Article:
1. Do a middle eastern-style mezze: bread, hummus, baba ghanoush, couscous, falafel, dolmades, tabouli. Fresh fruit or sorbet topped with honey for dessert.

          10 Replies
          1. re: Grace
            h
            Hungry Celeste

            This is exactly what I was thinking. All of it can be made ahead (or you can get takeout stuff). Dolmades are great served cool, and the rice stuffing is easily digested. Hummus, tabbouli are easily prepared ahead of time. I'd add labna (lebneh, which is drained yogurt) with cucumber and grated onion to the menu, too. Tell the lactose intolerant that yogurt has no lactose (it's digested by the bacteria that make it yogurt, just like cheese).

            1. re: Hungry Celeste

              I might be able to get this to work. I've got a good persian market near me, but they don't have anything in the way of prepared foods. Wish I had a good source of dolmades (I think the canned ones are pretty uniformly wretched). Do you think room temp felafel would be ok to serve? I don't want to be frying felafel balls while they're there.

              As for your labna/lebneh suggestion, I appreciate it, but I have to admit, I simply used the term lactose intolerant to try to convey the general "no dairy" rule. I don't think that his issue with dairy is actually lactose intolerance, because he really can't have any dairy (e.g. no cheese, yogurt, milk, etc.). I think he has a severe allergy to a protein in dairy, not an inability to produce lactase (which leads to lactose intolerance).

              Smokey

              1. re: smokey
                h
                Hungry Celeste

                Room temp felafel won't poison anyone, but I don't much like it cold. You might also want to try a chopped salad: tomatoes, cucumbers, a little sweet onion, all chopped, dressed with lemon/oil/garlic and garnished with sumac. Another good non-wheat option is a pilaf w/green peas and slivered almonds (make ahead and reheat).

                1. re: smokey

                  Many people with more than mild lactose intolerance cannot eat cheese or yogurt. Yogurt and the vast majority of cheese contain quite a bit of lactose, though some people can tolerate it in those forms better than straight milk. (It's not so much that the bacteria consume most of it, as that they produce enough lactase for those with milder intolerance to handle them. Kinda like built-in pills.)

                  Lactose intolerance is a broad, sometimes overused, term. A large glass of plain milk on an empty stomach can make me uncomfortable, but no other dairy product does, and it doesn't occur to me to even think of myself as lactose intolerant. Further along the spectrum, my mother and a nephew can't eat any sort of dairy without taking lactase pills beforehand, though in their case that's enough. And finally I've known a couple of people who simply could not consume any noticeable amount of lactose with or without pills. But given the symptoms if it somehow snuck in, it was clearly a digestive problem, not an allergy. (And that's enough said about that. LOL)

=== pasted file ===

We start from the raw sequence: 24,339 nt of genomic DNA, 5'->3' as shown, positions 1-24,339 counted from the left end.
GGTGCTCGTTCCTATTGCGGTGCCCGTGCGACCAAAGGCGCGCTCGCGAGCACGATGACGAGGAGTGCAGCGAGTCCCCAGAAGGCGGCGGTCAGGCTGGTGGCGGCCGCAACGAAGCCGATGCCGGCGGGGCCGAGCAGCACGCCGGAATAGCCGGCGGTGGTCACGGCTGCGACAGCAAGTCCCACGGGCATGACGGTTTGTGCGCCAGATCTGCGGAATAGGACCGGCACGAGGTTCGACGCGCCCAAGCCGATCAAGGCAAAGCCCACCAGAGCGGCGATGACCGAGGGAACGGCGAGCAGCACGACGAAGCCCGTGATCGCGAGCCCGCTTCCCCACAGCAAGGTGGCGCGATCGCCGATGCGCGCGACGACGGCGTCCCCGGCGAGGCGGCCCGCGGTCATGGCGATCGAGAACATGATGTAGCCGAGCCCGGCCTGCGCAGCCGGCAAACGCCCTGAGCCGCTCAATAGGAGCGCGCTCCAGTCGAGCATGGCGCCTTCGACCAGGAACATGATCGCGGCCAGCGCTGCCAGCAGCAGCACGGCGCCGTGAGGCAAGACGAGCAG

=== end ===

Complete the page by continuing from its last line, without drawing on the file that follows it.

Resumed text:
You could always make the yogurt sauce and also a tahini sauce, both to be served on the side, and let people eat which they can and/or prefer. The yogurt sauce tastes even better made a day ahead and the tahini sauce will be no worse for wear after a day or 2.

                  1. re: smokey

                    Just in case you decide to get ambitious and make your own stuffed grape leaves, these are delicious and easy and very authentic. The recipe calls for you to use cooked brown rice but I don't fully cook the rice before stuffing. Leave the rice a little chewy and underdone so that it will won't turn to mush when the grape leaves are cooked. This can be done way ahead of time and frozen or just refrigerated and then brought to room temperature for serving. The garlicky yogurt dip is a delicious accompaniment, but can be served simply with a squeeze of lemon.

                    16-oz. jar preserved grape leaves (or less, it depends on how big the leaves are)
                    2 large onions, finely chopped
                    1 cup raw brown rice, cooked
                    3 tbsp. dried currants
                    2 tbsp. pine nuts
                    1/4 cup fresh mint leaves, chopped
                    1/4 cup fresh parsley, chopped
                    1/4 cup fresh dill, chopped
                    2 tbsp. lemon juice
                    2/3 cup olive oil
                    1 tsp. sugar
                    1 tsp. allspice
                    1 tbsp. cinnamon
                    1/4 cup tomato sauce (or puree, or something tomato-ish)
                    salt and pepper to taste
                    2 cups water

                    Mix together chopped onions, cooked rice, currants, nuts, seasonings, and tomato sauce.